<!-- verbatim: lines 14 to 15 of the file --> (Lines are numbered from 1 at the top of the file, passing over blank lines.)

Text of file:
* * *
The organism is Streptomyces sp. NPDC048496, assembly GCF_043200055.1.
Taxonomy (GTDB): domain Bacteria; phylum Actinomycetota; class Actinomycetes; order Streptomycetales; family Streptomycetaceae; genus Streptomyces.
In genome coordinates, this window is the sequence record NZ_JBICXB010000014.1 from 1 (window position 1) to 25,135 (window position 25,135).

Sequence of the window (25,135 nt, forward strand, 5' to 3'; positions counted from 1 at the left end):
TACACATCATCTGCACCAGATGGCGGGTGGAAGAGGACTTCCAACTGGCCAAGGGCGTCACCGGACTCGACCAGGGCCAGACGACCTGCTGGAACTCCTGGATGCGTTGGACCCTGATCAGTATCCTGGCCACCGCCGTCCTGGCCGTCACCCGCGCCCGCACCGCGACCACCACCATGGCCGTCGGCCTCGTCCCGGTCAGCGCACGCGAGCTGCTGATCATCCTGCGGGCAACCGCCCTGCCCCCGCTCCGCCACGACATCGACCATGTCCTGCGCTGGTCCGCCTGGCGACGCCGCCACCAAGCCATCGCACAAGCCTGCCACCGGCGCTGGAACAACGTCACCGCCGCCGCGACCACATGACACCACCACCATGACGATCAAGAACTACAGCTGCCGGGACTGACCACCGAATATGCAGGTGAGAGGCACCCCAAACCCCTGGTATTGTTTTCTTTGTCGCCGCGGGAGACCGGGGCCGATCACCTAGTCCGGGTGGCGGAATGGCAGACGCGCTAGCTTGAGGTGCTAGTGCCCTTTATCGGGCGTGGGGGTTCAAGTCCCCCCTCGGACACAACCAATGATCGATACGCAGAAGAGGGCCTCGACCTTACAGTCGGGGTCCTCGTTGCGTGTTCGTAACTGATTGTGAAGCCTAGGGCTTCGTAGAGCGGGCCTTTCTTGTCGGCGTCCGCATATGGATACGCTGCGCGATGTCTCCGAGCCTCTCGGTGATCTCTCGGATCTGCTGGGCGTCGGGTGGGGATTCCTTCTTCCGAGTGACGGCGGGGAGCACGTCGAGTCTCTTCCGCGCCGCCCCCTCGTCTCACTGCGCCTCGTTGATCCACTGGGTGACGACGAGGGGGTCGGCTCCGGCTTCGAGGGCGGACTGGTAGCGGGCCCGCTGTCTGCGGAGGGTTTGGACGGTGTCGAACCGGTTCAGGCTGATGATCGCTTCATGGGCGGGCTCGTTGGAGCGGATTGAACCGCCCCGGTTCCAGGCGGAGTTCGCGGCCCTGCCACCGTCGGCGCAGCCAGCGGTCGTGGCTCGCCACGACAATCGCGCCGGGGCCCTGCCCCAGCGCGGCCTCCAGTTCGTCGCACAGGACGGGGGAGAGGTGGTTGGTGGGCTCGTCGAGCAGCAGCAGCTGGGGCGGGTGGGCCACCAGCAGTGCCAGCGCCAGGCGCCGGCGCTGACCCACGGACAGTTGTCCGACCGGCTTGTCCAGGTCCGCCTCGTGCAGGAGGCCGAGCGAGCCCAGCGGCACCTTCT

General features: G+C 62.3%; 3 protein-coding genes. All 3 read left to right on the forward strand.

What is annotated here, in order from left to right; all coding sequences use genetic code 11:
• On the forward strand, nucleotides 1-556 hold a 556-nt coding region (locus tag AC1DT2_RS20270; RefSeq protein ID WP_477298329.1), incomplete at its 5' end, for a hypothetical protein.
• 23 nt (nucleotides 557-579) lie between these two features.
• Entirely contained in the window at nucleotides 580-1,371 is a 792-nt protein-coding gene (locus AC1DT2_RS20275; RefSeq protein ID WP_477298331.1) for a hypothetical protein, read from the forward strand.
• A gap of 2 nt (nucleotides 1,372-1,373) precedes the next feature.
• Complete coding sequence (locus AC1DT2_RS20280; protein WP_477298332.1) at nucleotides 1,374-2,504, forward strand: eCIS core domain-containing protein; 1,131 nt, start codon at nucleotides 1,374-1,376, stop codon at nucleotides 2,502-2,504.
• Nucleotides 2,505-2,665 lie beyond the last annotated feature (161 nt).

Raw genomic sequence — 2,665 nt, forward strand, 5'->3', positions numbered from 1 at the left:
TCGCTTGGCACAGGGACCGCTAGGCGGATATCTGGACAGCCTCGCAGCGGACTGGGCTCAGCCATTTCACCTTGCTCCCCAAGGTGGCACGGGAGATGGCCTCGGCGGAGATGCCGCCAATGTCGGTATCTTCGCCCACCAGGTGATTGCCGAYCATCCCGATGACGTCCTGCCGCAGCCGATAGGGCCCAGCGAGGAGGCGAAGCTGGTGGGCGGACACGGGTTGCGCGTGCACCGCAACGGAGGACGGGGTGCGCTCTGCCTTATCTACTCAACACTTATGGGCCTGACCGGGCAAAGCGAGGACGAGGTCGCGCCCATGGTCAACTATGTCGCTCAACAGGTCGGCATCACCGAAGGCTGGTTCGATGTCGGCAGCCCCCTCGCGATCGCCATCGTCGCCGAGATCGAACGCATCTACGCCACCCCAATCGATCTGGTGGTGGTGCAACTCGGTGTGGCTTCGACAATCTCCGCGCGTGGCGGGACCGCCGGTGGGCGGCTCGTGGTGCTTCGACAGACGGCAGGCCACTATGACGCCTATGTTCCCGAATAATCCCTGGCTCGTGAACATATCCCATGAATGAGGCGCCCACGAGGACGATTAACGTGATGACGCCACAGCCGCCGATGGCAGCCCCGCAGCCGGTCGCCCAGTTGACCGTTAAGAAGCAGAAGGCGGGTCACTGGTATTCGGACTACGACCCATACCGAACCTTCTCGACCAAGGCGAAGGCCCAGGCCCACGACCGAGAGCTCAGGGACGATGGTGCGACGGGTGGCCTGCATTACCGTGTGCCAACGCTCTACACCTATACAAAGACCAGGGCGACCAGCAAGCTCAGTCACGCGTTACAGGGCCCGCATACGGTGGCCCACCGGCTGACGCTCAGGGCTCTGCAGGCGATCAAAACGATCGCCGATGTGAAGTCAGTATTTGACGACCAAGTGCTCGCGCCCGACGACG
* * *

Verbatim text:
Raw genomic sequence — 2,665 nt, forward strand, 5'->3', positions numbered from 1 at the left:
TCGCTTGGCACAGGGACCGCTAGGCGGATATCTGGACAGCCTCGCAGCGGACTGGGCTCAGCCATTTCACCTTGCTCCCCAAGGTGGCACGGGAGATGGCCTCGGCGGAGATGCCGCCAATGTCGGTATCTTCGCCCACCAGGTGATTGCCGAYCATCCCGATGACGTCCTGCCGCAGCCGATAGGGCCCAGCGAGGAGGCGAAGCTGGTGGGCGGACACGGGTTGCGCGTGCACCGCAACGGAGGACGGGGTGCGCTCTGCCTTATCTACTCAACACTTATGGGCCTGACCGGGCAAAGCGAGGACGAGGTCGCGCCCATGGTCAACTATGTCGCTCAACAGGTCGGCATCACCGAAGGCTGGTTCGATGTCGGCAGCCCCCTCGCGATCGCCATCGTCGCCGAGATCGAACGCATCTACGCCACCCCAATCGATCTGGTGGTGGTGCAACTCGGTGTGGCTTCGACAATCTCCGCGCGTGGCGGGACCGCCGGTGGGCGGCTCGTGGTGCTTCGACAGACGGCAGGCCACTATGACGCCTATGTTCCCGAATAATCCCTGGCTCGTGAACATATCCCATGAATGAGGCGCCCACGAGGACGATTAACGTGATGACGCCACAGCCGCCGATGGCAGCCCCGCAGCCGGTCGCCCAGTTGACCGTTAAGAAGCAGAAGGCGGGTCACTGGTATTCGGACTACGACCCATACCGAACCTTCTCGACCAAGGCGAAGGCCCAGGCCCACGACCGAGAGCTCAGGGACGATGGTGCGACGGGTGGCCTGCATTACCGTGTGCCAACGCTCTACACCTATACAAAGACCAGGGCGACCAGCAAGCTCAGTCACGCGTTACAGGGCCCGCATACGGTGGCCCACCGGCTGACGCTCAGGGCTCTGCAGGCGATCAAAACGATCGCCGATGTGAAGTCAGTATTTGACGACCAAGTGCTCGCGCCCGACGACG